Tire monofill proponent now wants to work with Little Shell

Justin Post — Enterprise Staff Writer
Tuesday, September 10, 2019
Article Image Alt Text

Enterprise photo by Nolan Lister

Mike Adkins, second from left, of Paradise Valley, listens during a May session at the Livingston Civic Center on a proposed tire dump and recycling facility in Paradise Valley.

A Paradise Valley man says he’s working with officials from the Little Shell Chippewa Tribe in an effort to open a tire monofill off East River Road south of Livingston.

Mike Adkins said he’s an enrolled member of the tribe and that he’s giving up his years-long effort to seek permitting for his proposed facility through the state of Montana.

Adkins said Tuesday he’s now seeking to deed his 13-acre property at East River Road and Chicory Road to the tribe, which he said would operate the monofill.

“My intention is to give the land to the tribe I belong to and lease it back and start a tire monofill with them,” he said.

Little Shell Chippewa Tribe Chairman Gerald Gray said Tuesday he supports the Adkins’ project and that tribal officials have been in discussions with Adkins about the possibility of the tribe’s involvement.

“He’s a Little Shell member — of course we’ll support it,” Gray said. “We’ve had conversations with him and of course we’re open to any ideas that will bring economic self-sufficiency to the tribe.”

Adkins said if the land is turned over to the tribe, which is seeking from Congress federal recognition as a sovereign nation, the tribe would ultimately decide what happens on the property.

“The DEQ and EPA has no business on it unless they’re invited,” Adkins said. “If it’s sovereign ground, I don’t need anyone’s permission to act on tribal land.”

Adkins said he’s considered working with the Little Shell for a couple of years and voiced frustration with the state’s request for him to pay a $50,000 deposit for an environmental impact statement.

He said he attempted to work through the state permitting process but was met “with lies and incendiary words” from opponents of his proposed project.

“I have no intention of quitting,” Adkins said. “As long as I have one dying breath I’m not quitting.”

The federal government may still have a say in activities on property that’s owned by a tribe, however, according to documents on the U.S. Environmental Protection Agency website.

“The federal government retains authority to carry out federal law within Indian country,” the website states. “Tribes may carry out tribal law in Indian country. Therefore, both tribes and the federal government have responsibilities within Indian country.”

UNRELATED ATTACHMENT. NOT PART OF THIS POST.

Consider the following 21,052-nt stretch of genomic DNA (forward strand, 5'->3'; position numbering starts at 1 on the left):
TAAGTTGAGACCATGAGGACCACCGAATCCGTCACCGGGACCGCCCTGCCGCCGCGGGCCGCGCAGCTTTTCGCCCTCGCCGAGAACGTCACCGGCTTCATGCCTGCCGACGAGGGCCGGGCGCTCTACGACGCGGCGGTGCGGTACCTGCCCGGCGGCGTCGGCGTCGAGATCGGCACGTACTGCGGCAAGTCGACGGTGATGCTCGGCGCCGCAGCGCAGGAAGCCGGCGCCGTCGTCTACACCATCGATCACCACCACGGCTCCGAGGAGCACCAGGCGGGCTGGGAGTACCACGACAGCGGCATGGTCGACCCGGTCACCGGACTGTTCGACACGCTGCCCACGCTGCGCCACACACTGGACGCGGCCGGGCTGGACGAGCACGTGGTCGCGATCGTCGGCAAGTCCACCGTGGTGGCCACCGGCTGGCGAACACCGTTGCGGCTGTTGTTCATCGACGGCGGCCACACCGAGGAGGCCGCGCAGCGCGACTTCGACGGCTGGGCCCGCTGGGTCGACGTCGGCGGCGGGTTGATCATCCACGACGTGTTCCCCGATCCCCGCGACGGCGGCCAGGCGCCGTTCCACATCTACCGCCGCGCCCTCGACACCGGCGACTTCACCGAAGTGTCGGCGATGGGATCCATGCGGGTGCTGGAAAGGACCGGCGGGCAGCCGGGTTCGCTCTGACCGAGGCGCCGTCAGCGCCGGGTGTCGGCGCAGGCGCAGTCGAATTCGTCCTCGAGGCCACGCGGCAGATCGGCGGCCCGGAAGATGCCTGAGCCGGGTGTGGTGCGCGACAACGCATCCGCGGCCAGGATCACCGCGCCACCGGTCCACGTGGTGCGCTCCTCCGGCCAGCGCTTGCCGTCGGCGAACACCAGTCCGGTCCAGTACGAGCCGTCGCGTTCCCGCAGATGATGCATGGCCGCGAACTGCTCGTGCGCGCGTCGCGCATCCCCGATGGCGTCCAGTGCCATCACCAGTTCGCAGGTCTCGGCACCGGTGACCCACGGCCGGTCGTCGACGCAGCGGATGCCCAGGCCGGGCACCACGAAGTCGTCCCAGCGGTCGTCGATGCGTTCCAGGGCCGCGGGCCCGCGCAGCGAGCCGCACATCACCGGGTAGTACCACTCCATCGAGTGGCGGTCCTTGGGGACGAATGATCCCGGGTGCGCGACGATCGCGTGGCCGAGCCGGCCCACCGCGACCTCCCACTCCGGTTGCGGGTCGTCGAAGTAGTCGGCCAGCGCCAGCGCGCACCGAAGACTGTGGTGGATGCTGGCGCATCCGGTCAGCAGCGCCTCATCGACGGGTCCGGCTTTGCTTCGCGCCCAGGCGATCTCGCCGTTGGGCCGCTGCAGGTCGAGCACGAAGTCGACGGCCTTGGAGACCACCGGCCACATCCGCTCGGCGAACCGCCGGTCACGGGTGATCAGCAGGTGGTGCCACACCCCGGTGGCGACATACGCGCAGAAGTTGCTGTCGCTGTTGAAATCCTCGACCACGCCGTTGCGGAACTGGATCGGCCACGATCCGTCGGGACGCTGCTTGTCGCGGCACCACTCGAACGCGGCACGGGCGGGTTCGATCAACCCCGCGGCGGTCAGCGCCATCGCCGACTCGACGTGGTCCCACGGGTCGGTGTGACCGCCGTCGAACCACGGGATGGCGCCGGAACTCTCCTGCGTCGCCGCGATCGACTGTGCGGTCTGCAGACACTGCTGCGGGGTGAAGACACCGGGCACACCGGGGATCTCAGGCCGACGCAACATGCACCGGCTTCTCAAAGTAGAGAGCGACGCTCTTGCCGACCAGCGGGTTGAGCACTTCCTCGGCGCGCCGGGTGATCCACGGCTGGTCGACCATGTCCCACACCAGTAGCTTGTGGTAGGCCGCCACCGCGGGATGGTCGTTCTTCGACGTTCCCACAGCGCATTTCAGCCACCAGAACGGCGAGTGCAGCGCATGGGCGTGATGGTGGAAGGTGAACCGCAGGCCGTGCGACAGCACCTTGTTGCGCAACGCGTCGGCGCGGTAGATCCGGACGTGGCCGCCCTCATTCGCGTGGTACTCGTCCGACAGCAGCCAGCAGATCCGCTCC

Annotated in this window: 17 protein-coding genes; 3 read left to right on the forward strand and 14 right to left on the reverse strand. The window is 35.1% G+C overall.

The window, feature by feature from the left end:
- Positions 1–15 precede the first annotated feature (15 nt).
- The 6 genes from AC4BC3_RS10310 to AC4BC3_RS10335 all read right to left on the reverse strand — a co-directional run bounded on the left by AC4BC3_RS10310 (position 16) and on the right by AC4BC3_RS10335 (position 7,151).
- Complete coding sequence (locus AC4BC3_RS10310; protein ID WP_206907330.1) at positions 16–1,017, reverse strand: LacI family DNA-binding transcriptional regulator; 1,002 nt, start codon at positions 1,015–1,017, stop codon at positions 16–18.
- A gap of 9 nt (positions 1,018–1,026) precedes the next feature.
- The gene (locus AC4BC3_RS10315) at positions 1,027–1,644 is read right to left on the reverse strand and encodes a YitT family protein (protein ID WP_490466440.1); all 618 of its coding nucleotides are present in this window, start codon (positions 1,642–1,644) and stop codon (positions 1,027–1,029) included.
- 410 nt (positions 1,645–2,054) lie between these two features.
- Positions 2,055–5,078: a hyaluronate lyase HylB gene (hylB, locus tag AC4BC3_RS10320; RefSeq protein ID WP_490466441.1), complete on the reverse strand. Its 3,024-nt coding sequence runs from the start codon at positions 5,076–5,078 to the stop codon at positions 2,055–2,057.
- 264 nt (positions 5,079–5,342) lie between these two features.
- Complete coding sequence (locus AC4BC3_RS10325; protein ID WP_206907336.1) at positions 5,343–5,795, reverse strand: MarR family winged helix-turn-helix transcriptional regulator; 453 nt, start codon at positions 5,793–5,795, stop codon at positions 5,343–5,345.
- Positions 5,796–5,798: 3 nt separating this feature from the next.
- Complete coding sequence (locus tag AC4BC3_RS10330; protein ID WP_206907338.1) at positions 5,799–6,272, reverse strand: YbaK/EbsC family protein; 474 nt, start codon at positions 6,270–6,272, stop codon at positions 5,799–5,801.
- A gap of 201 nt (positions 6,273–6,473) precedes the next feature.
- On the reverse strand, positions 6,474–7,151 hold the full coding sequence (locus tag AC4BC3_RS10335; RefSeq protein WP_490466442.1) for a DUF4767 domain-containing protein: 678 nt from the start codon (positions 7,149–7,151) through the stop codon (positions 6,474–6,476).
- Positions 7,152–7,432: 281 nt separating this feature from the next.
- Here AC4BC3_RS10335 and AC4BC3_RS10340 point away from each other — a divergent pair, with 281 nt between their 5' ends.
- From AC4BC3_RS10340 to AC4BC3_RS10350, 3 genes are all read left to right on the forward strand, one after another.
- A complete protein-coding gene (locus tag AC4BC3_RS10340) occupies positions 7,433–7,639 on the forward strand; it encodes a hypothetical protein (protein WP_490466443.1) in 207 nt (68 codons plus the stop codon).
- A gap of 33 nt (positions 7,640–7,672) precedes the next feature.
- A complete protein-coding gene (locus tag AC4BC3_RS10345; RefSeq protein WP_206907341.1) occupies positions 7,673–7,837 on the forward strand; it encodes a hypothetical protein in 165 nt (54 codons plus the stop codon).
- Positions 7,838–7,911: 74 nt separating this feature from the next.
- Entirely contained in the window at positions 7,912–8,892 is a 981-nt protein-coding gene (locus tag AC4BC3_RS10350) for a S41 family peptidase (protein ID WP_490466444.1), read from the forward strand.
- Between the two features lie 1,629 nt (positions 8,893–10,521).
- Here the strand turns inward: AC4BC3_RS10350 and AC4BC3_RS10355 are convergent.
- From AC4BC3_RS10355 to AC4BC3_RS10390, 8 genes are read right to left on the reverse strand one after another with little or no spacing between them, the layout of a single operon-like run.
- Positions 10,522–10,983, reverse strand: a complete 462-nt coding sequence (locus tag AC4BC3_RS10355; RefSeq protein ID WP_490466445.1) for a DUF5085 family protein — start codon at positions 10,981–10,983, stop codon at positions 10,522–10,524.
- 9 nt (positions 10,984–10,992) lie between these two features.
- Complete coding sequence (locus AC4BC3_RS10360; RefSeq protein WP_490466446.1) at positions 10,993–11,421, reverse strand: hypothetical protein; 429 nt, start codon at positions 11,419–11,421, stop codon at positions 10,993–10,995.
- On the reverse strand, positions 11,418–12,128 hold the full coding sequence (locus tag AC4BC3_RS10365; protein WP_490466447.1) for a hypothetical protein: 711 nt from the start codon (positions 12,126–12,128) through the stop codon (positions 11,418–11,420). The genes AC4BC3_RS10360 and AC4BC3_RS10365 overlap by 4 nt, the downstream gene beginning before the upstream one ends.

A spokesman from the EPA’s regional office in Denver was not immediately available for comment.

Paul Driscoll, a spokesman for the Montana Department of Environmental Quality in Helena, said his agency has not received any information about Adkins working with the Little Shell Chippewa Tribe.

“DEQ has received nothing to that effect and, therefore, cannot comment,” Driscoll wrote in an email.

Driscoll said DEQ recently sought from Mike and Magdalene Adkins a memorandum of agreement, or MOA, outlining the responsibilities of the applicant and the agency.

If adopted by the parties, the MOA would have required Adkins to make a $50,000 deposit, Driscoll said in his email.

Adkins notified the agency by telephone he had no plans to pay the deposit, Driscoll said.

“Further, they do not wish to proceed with the application process,” Driscoll wrote.

He added that the DEQ considers the application withdrawn and will close its file on the matter.

“As a closed application, any further licensing related to the proposed monofill would require a new application,” according to Driscoll.

Chairman Gray said that if the tribe does formally become involved in the monofill project, it would work to be good neighbors and follow all applicable regulations.

“We’ll be good stewards of the land and the resources,” he said.

Gray said the matter has not gone before the seven-member Tribal Council, which represents 5,325 tribal members and has its headquarters in Great Falls, for consideration but could if Adkins decides to made a presentation.

If Adkins and the Little Shell reach an agreement, Gray said he’s available to answer questions and discuss any concerns.

“Let’s talk. Instead of just running up your little boy blue, the sky is falling all the time, let’s sit down and talk. You can’t oppose everything,” he said. “There’s give and take in this world and as an American Indian, I’ve learned that to a T.”

Pray resident Frank Schroeder, of Protecting Paradise, a nonprofit organization of Paradise Valley neighbors who have challenged the monofill proposal, said the group was happy to learn the DEQ asked Adkins to pay a $50,000 deposit, but said the group had not heard about Adkins’ plan to work with the Little Shell.

“Any further steps that Mr. Adkins takes with the tribal community, we would look at at the time,” Schroeder said.

Adkins, 68, said there’s room on his property for some 60 million tires. He said he’s been in contact with four major suppliers of used tires, which he plans to initially bury on the property.

Once he has 1.5 to two million tires, Adkins said his plan is to launch a facility that recycles the material.

“You don’t build a recycling plant until you’ve got tires to work with,” Adkins said.

The facility would eventually employ 13 people year-round, with an annual salary of up to $40,000, he said.